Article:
The atmosphere at one’s workplace and work pressure can have an adverse impact on one’s mental health. Though this is true for most professions but especially so for those working in armed forces or law enforcement agencies where one has to perform in dangerous and demanding conditions sometimes. Various incidents of police officers in Texas being shot while performing their duties exhibit the risk associated with the job. From January 2000 to May 2017, 79 peace officers in Texas were shot dead in the line of duty; a figure that highlights the lack of safety for people assigned the task of making the city safe.
To stress on the need to reduce the frequency of events resulting in potential injury and death at workplace, on the road, in home or community networks, every year “National Safety Month” is observed in June in the United States. An examination of crimes against police officers in Texas revealed that roughly a third of those apprehended were afflicted with some form of mental health problem. Other killers had problems such as drug addiction, violence and crime. The observations are pursuant to results obtained from the Fallen project that evaluated grievous crimes in recent history and pointed at the deadly loopholes apart from providing necessary solutions to plug the problem.
An examination by KXAN of episodes of gunshot violence and killing of police officers revealed that in an estimated one-third of the cases investigated by them, the distressed killers had a history of mental illness, as per court and police records. The analysis was drawn after an exhaustive examination of the records over a period of 10 months. Information was also obtained from medical histories, media and body camera footages accessed under the Texas Public Information Act. In around 20 percent cases analyzed by the KXAN, the killers with mental illness had previously been a part of law enforcement agencies or the military or both.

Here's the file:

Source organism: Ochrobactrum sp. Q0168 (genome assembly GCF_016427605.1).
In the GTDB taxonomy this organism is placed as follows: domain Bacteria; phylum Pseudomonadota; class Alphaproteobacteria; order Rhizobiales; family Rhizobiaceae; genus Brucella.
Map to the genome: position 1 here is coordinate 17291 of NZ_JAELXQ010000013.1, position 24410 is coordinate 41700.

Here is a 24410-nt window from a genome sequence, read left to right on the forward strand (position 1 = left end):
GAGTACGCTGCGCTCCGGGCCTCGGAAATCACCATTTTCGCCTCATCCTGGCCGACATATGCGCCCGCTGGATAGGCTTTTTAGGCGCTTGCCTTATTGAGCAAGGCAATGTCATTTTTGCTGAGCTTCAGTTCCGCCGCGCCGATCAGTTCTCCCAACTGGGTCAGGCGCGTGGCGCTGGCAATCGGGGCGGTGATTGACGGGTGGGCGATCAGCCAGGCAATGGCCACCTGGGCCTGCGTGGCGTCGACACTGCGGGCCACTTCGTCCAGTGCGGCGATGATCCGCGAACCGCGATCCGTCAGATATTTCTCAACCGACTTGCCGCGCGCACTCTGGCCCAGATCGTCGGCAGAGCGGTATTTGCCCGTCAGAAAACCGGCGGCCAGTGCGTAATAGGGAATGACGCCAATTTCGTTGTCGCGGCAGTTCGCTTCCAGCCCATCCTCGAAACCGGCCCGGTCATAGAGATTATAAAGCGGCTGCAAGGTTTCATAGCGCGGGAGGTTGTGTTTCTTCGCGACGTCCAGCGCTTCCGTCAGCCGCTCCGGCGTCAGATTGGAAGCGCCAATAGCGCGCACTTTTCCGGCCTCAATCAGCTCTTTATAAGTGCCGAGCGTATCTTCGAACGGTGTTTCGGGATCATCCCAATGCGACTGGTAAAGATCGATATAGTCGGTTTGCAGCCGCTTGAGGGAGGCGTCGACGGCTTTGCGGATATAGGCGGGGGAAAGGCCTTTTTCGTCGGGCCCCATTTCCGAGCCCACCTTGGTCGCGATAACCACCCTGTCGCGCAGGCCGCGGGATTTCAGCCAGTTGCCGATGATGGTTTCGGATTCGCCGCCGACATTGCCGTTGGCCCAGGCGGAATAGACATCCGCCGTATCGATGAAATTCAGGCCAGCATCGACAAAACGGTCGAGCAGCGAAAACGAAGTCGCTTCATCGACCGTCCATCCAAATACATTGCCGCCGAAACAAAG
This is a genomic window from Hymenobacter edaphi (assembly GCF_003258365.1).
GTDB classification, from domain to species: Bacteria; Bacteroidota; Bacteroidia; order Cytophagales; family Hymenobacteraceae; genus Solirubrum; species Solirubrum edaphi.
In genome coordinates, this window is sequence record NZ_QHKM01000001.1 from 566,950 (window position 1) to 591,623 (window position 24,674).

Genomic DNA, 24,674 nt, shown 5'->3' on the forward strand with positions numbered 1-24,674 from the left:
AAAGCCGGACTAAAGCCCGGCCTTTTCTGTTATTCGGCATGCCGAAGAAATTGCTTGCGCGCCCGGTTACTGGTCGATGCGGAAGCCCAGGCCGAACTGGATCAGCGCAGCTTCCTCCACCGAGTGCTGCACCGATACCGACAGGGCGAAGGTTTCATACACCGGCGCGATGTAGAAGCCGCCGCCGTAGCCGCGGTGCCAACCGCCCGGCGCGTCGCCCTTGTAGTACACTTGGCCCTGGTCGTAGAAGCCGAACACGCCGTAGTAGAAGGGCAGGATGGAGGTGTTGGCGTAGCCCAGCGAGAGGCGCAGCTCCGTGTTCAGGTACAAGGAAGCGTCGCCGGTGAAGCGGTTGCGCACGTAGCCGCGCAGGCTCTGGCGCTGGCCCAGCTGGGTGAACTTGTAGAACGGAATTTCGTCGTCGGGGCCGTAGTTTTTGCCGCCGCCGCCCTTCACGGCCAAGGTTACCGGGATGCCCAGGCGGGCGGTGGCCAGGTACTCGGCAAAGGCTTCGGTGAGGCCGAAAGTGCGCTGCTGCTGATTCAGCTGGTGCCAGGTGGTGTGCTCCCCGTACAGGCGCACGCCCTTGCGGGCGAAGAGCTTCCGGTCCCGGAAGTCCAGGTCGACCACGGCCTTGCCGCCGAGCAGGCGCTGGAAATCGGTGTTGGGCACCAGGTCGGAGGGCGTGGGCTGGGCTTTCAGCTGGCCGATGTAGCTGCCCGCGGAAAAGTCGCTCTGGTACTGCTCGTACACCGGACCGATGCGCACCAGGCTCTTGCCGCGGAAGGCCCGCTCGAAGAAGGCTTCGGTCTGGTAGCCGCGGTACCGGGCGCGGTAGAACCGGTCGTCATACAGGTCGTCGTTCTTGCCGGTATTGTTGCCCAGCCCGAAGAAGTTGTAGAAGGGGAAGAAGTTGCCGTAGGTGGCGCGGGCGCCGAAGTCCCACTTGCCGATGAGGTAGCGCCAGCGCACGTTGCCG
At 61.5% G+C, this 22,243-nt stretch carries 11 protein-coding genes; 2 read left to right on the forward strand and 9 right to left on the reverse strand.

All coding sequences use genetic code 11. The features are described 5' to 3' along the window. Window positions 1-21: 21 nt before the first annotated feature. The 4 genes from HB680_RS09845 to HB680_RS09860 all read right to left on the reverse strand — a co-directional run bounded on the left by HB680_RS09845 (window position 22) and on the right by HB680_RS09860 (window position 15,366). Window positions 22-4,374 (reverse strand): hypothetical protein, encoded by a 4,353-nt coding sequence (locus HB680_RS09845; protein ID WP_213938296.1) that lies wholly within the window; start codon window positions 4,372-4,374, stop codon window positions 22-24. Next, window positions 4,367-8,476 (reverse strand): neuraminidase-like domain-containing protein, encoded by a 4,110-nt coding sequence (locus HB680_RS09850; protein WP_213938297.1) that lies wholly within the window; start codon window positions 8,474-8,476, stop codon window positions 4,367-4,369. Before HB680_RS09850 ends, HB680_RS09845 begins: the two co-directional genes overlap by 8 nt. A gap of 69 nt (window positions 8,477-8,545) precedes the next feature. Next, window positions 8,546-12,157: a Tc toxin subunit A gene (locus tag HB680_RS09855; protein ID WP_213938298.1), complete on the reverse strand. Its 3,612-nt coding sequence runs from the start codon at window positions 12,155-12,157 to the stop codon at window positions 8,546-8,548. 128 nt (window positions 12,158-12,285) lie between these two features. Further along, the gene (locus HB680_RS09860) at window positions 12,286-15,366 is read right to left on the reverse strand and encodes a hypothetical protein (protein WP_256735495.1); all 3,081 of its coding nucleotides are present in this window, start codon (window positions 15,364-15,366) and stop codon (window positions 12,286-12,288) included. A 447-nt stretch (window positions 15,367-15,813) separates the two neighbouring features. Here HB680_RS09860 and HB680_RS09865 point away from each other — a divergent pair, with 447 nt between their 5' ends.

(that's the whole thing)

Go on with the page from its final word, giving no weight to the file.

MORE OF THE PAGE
The KXAN study indicated the shortage in providing protection to police across Texas. Apart from this, the researchers revealed the need for better mental health training for officers and improved communications between law enforcement agencies about potential violent arrests and their struggles with emotional problems.
Realizing the significance of imparting mental health education to those working in law enforcement agencies, the state of Texas is now offering a voluntary 40-hour course to help police officers become a certified mental health officer. The syllabus focuses on de-escalation methods during crisis, identifying situations, which warrant help from mental health experts and providing the best possible solution to those living with mental illnesses.
Officers in Texas already need to undergo a 16-hour crisis intervention training. However, the guidelines laid down by the current legislative session requires future law enforcement cadets to adhere to the entire course spanning over 40 hours. Elucidating the importance of the training, State Representative Garnet F. Coleman said, “I think if everyone is trained, then they go into [a situation where] they understand what they might be confronting. There are certain tools that we can use to keep everyone safe and also have a better dialogue between the public and the police.”
With so many factors responsible for the turmoil within, it is always good to share one’s feelings with family members and loved ones. It is important to realize that sharing experiences might inspire others to come forward and seek help for problems like addiction and mental problems.
Mental health problems and physical ailments need the same kind of treatment. To alleviate the pain and anguish characteristic of mental disorders, some people tend to resort to addictive substances. When people seek treatment for their substance abuse problems, clinicians fail to realize that the root problem might be the psychological distress. In such cases, it is imperative to refer the patients to dual diagnosis rehabs. The dual diagnosis treatment centers in Texas help in quick recovery of patients availing necessary treatment. Call our 24/7 helpline or chat online for more information about residential dual diagnosis treatment centers in the U.S.
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